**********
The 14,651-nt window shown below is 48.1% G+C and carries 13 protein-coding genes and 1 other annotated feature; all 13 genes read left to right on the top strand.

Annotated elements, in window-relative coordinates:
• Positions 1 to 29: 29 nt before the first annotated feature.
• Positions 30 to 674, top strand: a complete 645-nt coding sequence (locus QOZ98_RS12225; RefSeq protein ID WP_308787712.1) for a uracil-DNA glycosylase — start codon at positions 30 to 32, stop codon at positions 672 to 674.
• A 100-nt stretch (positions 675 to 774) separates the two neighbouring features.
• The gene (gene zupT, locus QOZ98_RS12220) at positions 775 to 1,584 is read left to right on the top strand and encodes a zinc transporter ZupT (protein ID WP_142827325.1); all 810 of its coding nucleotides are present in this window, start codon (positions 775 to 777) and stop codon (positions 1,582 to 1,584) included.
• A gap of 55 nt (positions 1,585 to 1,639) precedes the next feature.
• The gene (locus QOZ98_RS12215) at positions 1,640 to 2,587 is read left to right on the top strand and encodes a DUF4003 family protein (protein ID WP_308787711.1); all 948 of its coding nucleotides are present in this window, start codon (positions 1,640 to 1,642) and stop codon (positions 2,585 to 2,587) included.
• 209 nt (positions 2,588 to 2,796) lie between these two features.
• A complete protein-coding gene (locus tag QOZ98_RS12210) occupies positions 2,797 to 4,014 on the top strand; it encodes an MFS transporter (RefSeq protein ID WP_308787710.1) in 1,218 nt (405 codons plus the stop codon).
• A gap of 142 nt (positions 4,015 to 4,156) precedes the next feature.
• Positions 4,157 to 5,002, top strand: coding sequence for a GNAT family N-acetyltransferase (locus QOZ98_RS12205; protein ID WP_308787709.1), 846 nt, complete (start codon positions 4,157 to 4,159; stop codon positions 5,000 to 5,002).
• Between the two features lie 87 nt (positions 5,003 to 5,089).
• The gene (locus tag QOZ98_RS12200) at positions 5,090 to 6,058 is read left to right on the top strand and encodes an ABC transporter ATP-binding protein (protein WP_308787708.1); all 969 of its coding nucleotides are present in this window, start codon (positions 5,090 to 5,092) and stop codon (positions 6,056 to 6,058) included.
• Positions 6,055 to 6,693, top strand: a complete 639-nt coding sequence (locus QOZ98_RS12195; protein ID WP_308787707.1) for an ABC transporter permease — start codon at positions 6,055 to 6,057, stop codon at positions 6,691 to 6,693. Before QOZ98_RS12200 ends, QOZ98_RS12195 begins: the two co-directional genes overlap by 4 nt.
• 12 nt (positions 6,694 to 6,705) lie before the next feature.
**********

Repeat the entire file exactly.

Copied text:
The 14,651-nt window shown below is 48.1% G+C and carries 13 protein-coding genes and 1 other annotated feature; all 13 genes read left to right on the top strand.

Annotated elements, in window-relative coordinates:
• Positions 1 to 29: 29 nt before the first annotated feature.
• Positions 30 to 674, top strand: a complete 645-nt coding sequence (locus QOZ98_RS12225; RefSeq protein ID WP_308787712.1) for a uracil-DNA glycosylase — start codon at positions 30 to 32, stop codon at positions 672 to 674.
• A 100-nt stretch (positions 675 to 774) separates the two neighbouring features.
• The gene (gene zupT, locus QOZ98_RS12220) at positions 775 to 1,584 is read left to right on the top strand and encodes a zinc transporter ZupT (protein ID WP_142827325.1); all 810 of its coding nucleotides are present in this window, start codon (positions 775 to 777) and stop codon (positions 1,582 to 1,584) included.
• A gap of 55 nt (positions 1,585 to 1,639) precedes the next feature.
• The gene (locus QOZ98_RS12215) at positions 1,640 to 2,587 is read left to right on the top strand and encodes a DUF4003 family protein (protein ID WP_308787711.1); all 948 of its coding nucleotides are present in this window, start codon (positions 1,640 to 1,642) and stop codon (positions 2,585 to 2,587) included.
• 209 nt (positions 2,588 to 2,796) lie between these two features.
• A complete protein-coding gene (locus tag QOZ98_RS12210) occupies positions 2,797 to 4,014 on the top strand; it encodes an MFS transporter (RefSeq protein ID WP_308787710.1) in 1,218 nt (405 codons plus the stop codon).
• A gap of 142 nt (positions 4,015 to 4,156) precedes the next feature.
• Positions 4,157 to 5,002, top strand: coding sequence for a GNAT family N-acetyltransferase (locus QOZ98_RS12205; protein ID WP_308787709.1), 846 nt, complete (start codon positions 4,157 to 4,159; stop codon positions 5,000 to 5,002).
• Between the two features lie 87 nt (positions 5,003 to 5,089).
• The gene (locus tag QOZ98_RS12200) at positions 5,090 to 6,058 is read left to right on the top strand and encodes an ABC transporter ATP-binding protein (protein WP_308787708.1); all 969 of its coding nucleotides are present in this window, start codon (positions 5,090 to 5,092) and stop codon (positions 6,056 to 6,058) included.
• Positions 6,055 to 6,693, top strand: a complete 639-nt coding sequence (locus QOZ98_RS12195; protein ID WP_308787707.1) for an ABC transporter permease — start codon at positions 6,055 to 6,057, stop codon at positions 6,691 to 6,693. Before QOZ98_RS12200 ends, QOZ98_RS12195 begins: the two co-directional genes overlap by 4 nt.
• 12 nt (positions 6,694 to 6,705) lie before the next feature.